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Moderate Muslims speak, but they are rarely heard
by M.J. Khan, Leonard S. Hoffman, Abdel K. Fustok, and Kenneth E. Arnold
Recently two events have occurred that describe opposing views of how some Muslims see the world. The reactions of Muslims in the United States to these two events will affect how their non-Muslim fellow citizens view this new and growing minority.
One of the events occurred March 7 when Adam Gadahn, an American-born "spokesman" for al-Qaida, called for terrorist attacks on American targets, including "mass transportation systems." Many non-Muslims will hear about this through the widespread media coverage it got and will wonder, "Where are the moderate Muslims among us? Why don't they speak out?"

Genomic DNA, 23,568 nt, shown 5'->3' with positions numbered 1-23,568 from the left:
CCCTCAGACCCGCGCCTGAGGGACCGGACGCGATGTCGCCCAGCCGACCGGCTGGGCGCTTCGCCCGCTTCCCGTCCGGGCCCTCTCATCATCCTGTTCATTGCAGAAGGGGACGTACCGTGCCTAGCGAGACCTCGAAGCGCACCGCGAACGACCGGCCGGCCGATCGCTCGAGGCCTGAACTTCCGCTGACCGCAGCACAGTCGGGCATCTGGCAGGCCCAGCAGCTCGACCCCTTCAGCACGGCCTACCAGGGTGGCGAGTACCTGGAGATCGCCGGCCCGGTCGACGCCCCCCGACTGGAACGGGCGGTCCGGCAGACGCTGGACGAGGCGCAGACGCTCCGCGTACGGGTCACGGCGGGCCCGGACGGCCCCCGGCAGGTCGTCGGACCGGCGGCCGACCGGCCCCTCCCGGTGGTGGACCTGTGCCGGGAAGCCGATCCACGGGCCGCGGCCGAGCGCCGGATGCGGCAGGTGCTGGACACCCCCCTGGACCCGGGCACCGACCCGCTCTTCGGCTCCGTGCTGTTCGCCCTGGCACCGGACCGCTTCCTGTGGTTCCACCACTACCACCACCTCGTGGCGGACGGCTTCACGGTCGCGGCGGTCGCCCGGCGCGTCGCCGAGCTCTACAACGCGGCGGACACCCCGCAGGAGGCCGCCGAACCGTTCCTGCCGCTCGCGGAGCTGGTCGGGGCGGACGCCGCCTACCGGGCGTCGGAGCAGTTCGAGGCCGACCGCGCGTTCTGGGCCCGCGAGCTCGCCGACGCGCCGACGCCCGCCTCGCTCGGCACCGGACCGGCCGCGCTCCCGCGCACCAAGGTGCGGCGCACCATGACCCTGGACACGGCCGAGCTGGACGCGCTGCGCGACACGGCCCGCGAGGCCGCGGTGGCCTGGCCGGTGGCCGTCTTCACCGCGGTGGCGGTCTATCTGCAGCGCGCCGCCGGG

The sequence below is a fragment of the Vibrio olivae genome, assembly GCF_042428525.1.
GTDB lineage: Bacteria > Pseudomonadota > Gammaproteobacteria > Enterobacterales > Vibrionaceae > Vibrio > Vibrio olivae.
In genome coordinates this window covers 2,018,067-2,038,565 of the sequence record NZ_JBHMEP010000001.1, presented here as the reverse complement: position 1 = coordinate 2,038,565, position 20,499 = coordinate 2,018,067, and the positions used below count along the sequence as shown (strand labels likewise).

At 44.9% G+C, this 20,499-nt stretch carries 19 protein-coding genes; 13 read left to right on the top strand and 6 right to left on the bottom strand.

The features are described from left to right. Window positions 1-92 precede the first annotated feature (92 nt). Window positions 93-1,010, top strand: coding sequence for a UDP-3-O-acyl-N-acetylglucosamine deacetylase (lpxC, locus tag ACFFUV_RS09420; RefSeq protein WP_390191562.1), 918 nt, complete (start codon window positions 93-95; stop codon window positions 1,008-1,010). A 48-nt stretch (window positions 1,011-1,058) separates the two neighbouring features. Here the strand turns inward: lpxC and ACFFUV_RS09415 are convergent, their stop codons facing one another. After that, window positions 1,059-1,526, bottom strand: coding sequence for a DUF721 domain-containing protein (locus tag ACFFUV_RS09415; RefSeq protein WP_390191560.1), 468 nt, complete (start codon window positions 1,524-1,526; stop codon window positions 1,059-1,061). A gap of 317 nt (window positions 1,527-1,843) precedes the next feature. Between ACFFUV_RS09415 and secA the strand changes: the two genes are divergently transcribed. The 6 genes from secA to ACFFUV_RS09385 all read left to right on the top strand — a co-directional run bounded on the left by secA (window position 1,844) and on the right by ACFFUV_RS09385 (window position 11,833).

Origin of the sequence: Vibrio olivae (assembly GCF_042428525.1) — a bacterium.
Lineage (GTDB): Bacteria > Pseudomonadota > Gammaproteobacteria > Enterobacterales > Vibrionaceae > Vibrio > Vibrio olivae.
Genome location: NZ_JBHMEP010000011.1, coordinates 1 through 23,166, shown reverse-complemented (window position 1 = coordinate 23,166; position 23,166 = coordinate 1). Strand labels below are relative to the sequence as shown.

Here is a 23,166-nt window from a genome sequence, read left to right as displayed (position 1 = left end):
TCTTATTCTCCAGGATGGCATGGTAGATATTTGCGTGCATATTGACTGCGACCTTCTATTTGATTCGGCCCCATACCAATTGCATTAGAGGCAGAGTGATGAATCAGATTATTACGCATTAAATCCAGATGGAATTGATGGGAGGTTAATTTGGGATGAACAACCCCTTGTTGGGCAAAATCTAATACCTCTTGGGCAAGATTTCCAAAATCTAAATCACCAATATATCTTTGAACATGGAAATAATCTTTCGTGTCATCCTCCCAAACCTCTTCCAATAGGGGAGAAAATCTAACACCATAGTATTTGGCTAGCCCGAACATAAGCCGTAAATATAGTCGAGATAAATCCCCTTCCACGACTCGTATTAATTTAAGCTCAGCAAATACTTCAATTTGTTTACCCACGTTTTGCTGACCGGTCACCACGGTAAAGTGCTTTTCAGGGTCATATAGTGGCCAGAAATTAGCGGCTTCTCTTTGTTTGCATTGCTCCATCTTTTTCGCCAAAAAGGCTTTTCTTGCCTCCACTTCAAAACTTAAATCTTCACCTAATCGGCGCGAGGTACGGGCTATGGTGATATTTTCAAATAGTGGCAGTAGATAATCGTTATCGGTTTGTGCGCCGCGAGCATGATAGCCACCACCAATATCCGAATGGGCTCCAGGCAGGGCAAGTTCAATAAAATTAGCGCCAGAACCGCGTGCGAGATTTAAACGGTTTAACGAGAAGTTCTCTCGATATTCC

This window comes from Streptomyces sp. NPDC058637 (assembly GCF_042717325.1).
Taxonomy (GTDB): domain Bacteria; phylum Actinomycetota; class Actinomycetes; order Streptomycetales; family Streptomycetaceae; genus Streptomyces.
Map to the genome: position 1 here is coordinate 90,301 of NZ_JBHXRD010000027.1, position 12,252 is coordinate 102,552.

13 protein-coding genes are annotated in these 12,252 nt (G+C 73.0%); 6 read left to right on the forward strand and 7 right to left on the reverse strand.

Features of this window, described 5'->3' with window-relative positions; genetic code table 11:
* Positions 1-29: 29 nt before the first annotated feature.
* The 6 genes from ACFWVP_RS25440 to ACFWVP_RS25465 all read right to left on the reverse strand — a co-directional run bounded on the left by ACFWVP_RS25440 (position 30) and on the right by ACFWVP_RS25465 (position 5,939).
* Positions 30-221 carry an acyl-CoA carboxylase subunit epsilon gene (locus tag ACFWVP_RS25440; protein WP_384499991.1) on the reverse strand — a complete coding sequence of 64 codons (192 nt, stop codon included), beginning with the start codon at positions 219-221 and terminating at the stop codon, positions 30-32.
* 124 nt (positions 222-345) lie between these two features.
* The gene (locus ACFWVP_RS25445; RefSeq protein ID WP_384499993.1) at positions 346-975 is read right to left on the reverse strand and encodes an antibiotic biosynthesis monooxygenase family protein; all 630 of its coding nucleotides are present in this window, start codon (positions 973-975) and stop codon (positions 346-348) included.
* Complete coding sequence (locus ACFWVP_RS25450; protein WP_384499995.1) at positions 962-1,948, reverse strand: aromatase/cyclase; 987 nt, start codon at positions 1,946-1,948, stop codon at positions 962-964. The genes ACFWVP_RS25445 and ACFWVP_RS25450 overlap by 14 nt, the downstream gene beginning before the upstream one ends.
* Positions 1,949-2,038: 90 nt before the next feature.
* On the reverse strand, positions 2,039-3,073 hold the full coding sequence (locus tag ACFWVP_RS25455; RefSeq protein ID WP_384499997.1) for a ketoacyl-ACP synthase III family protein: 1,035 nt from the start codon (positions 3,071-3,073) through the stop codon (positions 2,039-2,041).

But they have been speaking out. For example, the Muslim Public Affairs Council issued the following statement March 7: "MPAC rejects this latest call for criminal acts by al-Qaida, considering it a failed attempt to deliver its bankrupt ideology to Western Muslims, who have continued to reject terrorism in all its forms."
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